Network-attached storage is storage that is connected directly to a network such as a LAN that provides file level access to data using standardized protocols such as NFS (Network File System) or CIFS (Common Internet File System).
Computer systems can access data from a NAS over a network via a file "redirector" that changes the access to a file from the native file system (on the originating computer system) to a network operation using TCP (Transmission Control Protocol) to a remote server that is running software to provide the file system to support the individual client access. The remote server with its attached storage is the Network Attached Storage. The file system on the NAS server determines the location of the data requested by the application client whether it is in its cache or on the storage.
A simpler way to describe NAS when contrasted against Direct-attached storage (DAS) or storage area networks (SAN) is that NAS does "file-level I/O" while DAS and SAN do "block-level I/O." The file I/O done by NAS means that the NAS device is given a "File Handle:Offset" request for specific information in the file and the NAS device has the file system to be able to process that and resolve it to a specific block on a disk device. The NAS device will use block I/O to access the disk device. For DAS and SAN, block level I/O is used for all operations.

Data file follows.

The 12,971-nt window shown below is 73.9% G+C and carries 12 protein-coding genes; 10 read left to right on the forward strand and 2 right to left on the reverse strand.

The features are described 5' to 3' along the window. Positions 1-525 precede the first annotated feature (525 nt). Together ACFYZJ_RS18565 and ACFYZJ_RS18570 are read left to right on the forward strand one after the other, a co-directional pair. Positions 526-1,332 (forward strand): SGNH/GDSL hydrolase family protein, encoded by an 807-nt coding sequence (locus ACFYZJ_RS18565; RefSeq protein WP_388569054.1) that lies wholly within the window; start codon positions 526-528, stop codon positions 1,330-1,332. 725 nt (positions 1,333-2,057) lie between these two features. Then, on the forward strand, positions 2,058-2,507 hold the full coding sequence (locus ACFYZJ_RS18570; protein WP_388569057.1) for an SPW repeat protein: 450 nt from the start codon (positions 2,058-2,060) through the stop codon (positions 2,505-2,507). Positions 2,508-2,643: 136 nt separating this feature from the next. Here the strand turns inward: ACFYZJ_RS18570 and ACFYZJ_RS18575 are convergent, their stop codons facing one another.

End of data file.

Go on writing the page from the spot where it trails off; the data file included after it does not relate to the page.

NAS is very useful for sharing files because of the file access semantics built into the protocols and because of its simplicity in installation and administration. There are valid reasons both from application requirements and from administrative issues to have SAN attached storage and NAS.
Evaluator Group, Inc.
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This was first published in February 2003